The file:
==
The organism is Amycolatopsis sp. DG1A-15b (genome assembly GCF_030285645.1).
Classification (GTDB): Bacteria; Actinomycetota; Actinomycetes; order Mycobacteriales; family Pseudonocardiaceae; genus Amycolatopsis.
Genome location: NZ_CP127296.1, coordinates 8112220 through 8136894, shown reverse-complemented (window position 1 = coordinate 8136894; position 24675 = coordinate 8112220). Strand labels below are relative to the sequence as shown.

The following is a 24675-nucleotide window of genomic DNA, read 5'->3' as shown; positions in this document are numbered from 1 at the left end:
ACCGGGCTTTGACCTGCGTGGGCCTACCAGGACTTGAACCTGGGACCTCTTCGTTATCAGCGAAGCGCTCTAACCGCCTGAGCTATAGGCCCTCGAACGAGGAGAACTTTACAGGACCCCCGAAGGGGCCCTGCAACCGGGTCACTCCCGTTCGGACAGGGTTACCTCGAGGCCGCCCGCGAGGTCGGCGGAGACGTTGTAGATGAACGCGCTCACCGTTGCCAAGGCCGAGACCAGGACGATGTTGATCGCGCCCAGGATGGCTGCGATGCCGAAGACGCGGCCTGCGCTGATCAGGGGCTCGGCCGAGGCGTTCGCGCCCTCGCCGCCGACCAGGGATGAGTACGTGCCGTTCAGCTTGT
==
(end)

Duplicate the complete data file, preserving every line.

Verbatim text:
The organism is Amycolatopsis sp. DG1A-15b (genome assembly GCF_030285645.1).
Classification (GTDB): Bacteria; Actinomycetota; Actinomycetes; order Mycobacteriales; family Pseudonocardiaceae; genus Amycolatopsis.
Genome location: NZ_CP127296.1, coordinates 8112220 through 8136894, shown reverse-complemented (window position 1 = coordinate 8136894; position 24675 = coordinate 8112220). Strand labels below are relative to the sequence as shown.

The following is a 24675-nucleotide window of genomic DNA, read 5'->3' as shown; positions in this document are numbered from 1 at the left end:
ACCGGGCTTTGACCTGCGTGGGCCTACCAGGACTTGAACCTGGGACCTCTTCGTTATCAGCGAAGCGCTCTAACCGCCTGAGCTATAGGCCCTCGAACGAGGAGAACTTTACAGGACCCCCGAAGGGGCCCTGCAACCGGGTCACTCCCGTTCGGACAGGGTTACCTCGAGGCCGCCCGCGAGGTCGGCGGAGACGTTGTAGATGAACGCGCTCACCGTTGCCAAGGCCGAGACCAGGACGATGTTGATCGCGCCCAGGATGGCTGCGATGCCGAAGACGCGGCCTGCGCTGATCAGGGGCTCGGCCGAGGCGTTCGCGCCCTCGCCGCCGACCAGGGATGAGTACGTGCCGTTCAGCTTGT